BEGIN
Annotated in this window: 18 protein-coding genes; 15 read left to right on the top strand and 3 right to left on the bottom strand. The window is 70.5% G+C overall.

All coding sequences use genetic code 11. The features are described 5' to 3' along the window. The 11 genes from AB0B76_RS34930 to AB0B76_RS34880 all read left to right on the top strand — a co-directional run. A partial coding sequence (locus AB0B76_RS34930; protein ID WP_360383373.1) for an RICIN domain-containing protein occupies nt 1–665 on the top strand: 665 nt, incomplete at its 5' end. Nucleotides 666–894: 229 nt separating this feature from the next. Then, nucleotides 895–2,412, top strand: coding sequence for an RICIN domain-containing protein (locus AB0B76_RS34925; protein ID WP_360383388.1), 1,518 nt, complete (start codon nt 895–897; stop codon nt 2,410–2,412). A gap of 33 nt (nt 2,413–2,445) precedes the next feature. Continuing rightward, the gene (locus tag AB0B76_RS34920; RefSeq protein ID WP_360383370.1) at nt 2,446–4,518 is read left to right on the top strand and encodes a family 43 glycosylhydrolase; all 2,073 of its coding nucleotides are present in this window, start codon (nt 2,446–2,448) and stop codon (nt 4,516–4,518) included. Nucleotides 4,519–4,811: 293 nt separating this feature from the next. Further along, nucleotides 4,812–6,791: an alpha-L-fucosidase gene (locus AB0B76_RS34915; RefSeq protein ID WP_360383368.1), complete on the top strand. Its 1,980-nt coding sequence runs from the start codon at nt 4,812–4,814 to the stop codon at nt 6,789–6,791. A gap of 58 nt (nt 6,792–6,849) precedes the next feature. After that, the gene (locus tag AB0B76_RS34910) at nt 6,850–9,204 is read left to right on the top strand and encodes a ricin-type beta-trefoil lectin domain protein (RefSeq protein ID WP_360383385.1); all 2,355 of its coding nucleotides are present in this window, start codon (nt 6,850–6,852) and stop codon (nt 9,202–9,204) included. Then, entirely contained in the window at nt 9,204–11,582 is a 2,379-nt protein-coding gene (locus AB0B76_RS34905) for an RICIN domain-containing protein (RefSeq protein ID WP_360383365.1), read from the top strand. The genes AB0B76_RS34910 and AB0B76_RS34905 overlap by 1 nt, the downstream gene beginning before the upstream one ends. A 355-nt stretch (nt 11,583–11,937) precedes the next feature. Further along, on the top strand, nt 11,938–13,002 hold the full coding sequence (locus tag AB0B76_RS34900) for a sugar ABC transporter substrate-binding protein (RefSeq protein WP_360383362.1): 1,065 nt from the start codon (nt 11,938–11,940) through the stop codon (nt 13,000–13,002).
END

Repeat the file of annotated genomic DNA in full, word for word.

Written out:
Annotated in this window: 18 protein-coding genes; 15 read left to right on the top strand and 3 right to left on the bottom strand. The window is 70.5% G+C overall.

All coding sequences use genetic code 11. The features are described 5' to 3' along the window. The 11 genes from AB0B76_RS34930 to AB0B76_RS34880 all read left to right on the top strand — a co-directional run. A partial coding sequence (locus AB0B76_RS34930; protein ID WP_360383373.1) for an RICIN domain-containing protein occupies nt 1–665 on the top strand: 665 nt, incomplete at its 5' end. Nucleotides 666–894: 229 nt separating this feature from the next. Then, nucleotides 895–2,412, top strand: coding sequence for an RICIN domain-containing protein (locus AB0B76_RS34925; protein ID WP_360383388.1), 1,518 nt, complete (start codon nt 895–897; stop codon nt 2,410–2,412). A gap of 33 nt (nt 2,413–2,445) precedes the next feature. Continuing rightward, the gene (locus tag AB0B76_RS34920; RefSeq protein ID WP_360383370.1) at nt 2,446–4,518 is read left to right on the top strand and encodes a family 43 glycosylhydrolase; all 2,073 of its coding nucleotides are present in this window, start codon (nt 2,446–2,448) and stop codon (nt 4,516–4,518) included. Nucleotides 4,519–4,811: 293 nt separating this feature from the next. Further along, nucleotides 4,812–6,791: an alpha-L-fucosidase gene (locus AB0B76_RS34915; RefSeq protein ID WP_360383368.1), complete on the top strand. Its 1,980-nt coding sequence runs from the start codon at nt 4,812–4,814 to the stop codon at nt 6,789–6,791. A gap of 58 nt (nt 6,792–6,849) precedes the next feature. After that, the gene (locus tag AB0B76_RS34910) at nt 6,850–9,204 is read left to right on the top strand and encodes a ricin-type beta-trefoil lectin domain protein (RefSeq protein ID WP_360383385.1); all 2,355 of its coding nucleotides are present in this window, start codon (nt 6,850–6,852) and stop codon (nt 9,202–9,204) included. Then, entirely contained in the window at nt 9,204–11,582 is a 2,379-nt protein-coding gene (locus AB0B76_RS34905) for an RICIN domain-containing protein (RefSeq protein ID WP_360383365.1), read from the top strand. The genes AB0B76_RS34910 and AB0B76_RS34905 overlap by 1 nt, the downstream gene beginning before the upstream one ends. A 355-nt stretch (nt 11,583–11,937) precedes the next feature. Further along, on the top strand, nt 11,938–13,002 hold the full coding sequence (locus tag AB0B76_RS34900) for a sugar ABC transporter substrate-binding protein (RefSeq protein WP_360383362.1): 1,065 nt from the start codon (nt 11,938–11,940) through the stop codon (nt 13,000–13,002).